With drinks in hand and computer at the ready, New Jersey Devils forward Krys Barch made headlines over the weekend with his candid comments about the ongoing NHL lockout.
Barch unleashed a flurry of 140-character truth bombs, lashing out at NHL ownership while suggesting that he would have been better off existing in the Wild West, "when a word and a gun solidified and solved all problems."
With the lockout dragging into its third week and no end in sight - despite ongoing meetings between the league and the players' association - the NHL is on the verge of trimming the regular-season schedule after already axing the entire preseason. No substantive talks are planned, and both sides say the current discussions revolve around more minor issues.
Barch, like the vast majority of players involved in the dispute, would rather be on the ice than in the boardroom. So with the 32-year-old grinder admittedly "8 OV (beer) deep and starting a bottle of (Port)," Barch let his heart do the talking. Here are some of the highlights:
"My name is Kris Barch. I have played approx. 5 1/2 years in the NHL and have worked for every second of it. I Haven't been a 1st round pick, bonus baby or a son of a (Hall of Famer). I have made it through sweating, bleeding, cut Achilles, broken hands, concussions, broken orbital bones, 8 teeth knocked out, etc, etc, etc."
(Barch was a fourth-round pick of the Washington Capitals in 1998 but didn't break into the NHL until the Dallas Stars gave him a shot in 2006.)
"I sit here with both my boys sleeping and my wife due with our 3rd. My thoughts racing on what I can conquer tomorrow to get our family ahead. Some times wondering if I should have existed when a word and a gun solidified and solved all problems. I feel the Wild West would more simplified than the world we live in now whet an employer who makes billions of dollars and a league with record revenues can tell me that I can't do the things that my heart tells my me to do!"
(The biggest chasm between the owners and players revolves around how to split league revenues, which were at an all-time high in 2011-12.)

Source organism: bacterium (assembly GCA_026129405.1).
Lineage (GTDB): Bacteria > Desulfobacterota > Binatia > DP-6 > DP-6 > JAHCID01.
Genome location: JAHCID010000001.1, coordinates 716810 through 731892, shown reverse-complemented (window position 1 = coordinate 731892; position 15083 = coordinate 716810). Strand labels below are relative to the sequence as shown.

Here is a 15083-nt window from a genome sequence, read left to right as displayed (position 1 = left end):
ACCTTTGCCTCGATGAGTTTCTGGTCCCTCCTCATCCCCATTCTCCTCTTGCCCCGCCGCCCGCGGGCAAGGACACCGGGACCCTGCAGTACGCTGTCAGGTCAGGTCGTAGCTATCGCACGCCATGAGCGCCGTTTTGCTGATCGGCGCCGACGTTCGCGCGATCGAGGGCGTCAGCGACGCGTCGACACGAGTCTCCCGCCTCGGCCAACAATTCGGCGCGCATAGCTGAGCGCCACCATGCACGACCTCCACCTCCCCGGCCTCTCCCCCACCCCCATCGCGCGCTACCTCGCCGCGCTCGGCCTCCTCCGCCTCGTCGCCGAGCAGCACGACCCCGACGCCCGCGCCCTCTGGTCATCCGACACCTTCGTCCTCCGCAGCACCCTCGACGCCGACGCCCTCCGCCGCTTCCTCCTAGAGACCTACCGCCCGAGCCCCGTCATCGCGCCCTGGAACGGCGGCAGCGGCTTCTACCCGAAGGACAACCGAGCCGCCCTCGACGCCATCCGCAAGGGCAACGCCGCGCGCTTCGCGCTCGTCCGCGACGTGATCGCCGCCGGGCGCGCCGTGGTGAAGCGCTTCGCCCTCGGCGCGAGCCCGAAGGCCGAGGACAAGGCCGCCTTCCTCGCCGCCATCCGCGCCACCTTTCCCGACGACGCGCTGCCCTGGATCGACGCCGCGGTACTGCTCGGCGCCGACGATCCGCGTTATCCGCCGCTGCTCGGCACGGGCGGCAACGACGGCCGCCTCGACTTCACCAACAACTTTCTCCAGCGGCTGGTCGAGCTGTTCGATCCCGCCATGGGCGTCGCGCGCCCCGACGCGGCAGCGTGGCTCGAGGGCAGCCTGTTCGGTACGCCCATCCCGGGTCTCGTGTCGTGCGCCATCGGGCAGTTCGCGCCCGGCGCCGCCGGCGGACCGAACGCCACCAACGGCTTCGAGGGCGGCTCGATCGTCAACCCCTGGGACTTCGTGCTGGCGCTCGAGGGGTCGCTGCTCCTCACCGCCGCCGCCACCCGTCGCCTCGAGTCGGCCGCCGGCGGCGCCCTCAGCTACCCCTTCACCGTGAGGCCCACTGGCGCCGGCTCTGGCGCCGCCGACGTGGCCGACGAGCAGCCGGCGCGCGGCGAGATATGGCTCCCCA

"I wonder if the owners of Boston, New York, Washington, etc, etc, have endured any of the injuries that I or any other player in the NHL have endured. Still they probably sit their smoking the same brand of cigar, sipping the same cognac, and going on vacation To one of five houses they own.... While we sit here knowing they want to take 20% of our paychecks."
(To Barch, who makes just above the league minimum, a 20-per-cent rollback would mean forfeiting $150,000 in salary.)
"The only way to stop the work stoppages long into the future is fix the root cause of the problems. The lockout Is a procedure to take from the players to pay for the NHL mistakes. (Let's) not allow the NHL to make any (more) mistakes."
Barch concludes by saying, "Like me or hate me, I speak what comes from my heart!" - and those words have stirred some controversy. National Post writer Michael Traikos suggests that Barch has done himself no favors by sounding off, referring to him as "another millionaire crying poor."
Puck Daddy's Greg Wyshynskireferred to the rambling as a "Jerry Maguire moment," an apt nod to Tom Cruise's meltdown-turned-epiphany as a sports agent in the movie of the same name.
While Barch may have been just speaking his mind, he isn't going to win over an already fickle fan base that appears to be far more angry about this lockout than the last one. He may have meant well, but Barch probably should have turned off his computer and finished drowning his sorrows instead.